Several laboratories have described an abnormally high sympathetic nerve activity (SNA) in developing and adult Kyoto spontaneously hypertensive rats (SHR's). Further, SNA in this strain appears to be more resistant to baroreceptor inhibition. The present study examined a dynamic property of SNA, the sympathetic silent period (SP), in weanling and mature SHR's and normotensive Wistar Kyoto rats (WKY's). SHR's and WKY's, 30 and 100 days old, were anesthetized with chloral hydrate, intubated, paralyzed and artificially respired. A carotid artery was cannulated for measurement of arterial pressure. The left greater splanchnic nerve was cut proximal to the celiac ganglion and placed on bipolar electrodes. Splanchnic evoked potentials were elicited by stimulation of a pressor region just lateral or ventral to the solitary tract. The SP was characterized by delivering conditioning trains (100 Hz) of 1, 3, 5 and 10 pulses followed 100, 200, 400 and 800 ms by a test pulse. Statistically significant differences in the length of the SP's observed were as follows: mature SHR's < young SHR's < young or old WKY's. These data suggest that subnormal postexcitatory inhibition may contribute to the abnormally high SNA in SHR's.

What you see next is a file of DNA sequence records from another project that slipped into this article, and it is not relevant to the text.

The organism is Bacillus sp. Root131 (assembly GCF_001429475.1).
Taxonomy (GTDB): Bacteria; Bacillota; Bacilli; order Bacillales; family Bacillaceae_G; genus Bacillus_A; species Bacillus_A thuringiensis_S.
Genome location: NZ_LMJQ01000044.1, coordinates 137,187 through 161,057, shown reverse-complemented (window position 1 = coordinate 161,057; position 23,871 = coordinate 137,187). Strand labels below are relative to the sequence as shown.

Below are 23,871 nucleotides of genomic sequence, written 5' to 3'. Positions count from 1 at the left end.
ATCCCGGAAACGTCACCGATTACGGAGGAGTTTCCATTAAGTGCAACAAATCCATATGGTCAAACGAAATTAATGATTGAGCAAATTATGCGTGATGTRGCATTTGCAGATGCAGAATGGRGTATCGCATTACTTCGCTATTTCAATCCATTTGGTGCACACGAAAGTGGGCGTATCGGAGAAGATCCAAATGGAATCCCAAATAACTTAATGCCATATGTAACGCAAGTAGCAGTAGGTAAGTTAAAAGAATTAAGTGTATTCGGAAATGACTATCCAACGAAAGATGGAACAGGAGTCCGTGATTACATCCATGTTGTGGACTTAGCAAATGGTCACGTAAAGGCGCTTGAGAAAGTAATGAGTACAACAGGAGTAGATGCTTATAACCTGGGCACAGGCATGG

|Original language||English (US)|
|State||Published - Jan 1 1977|
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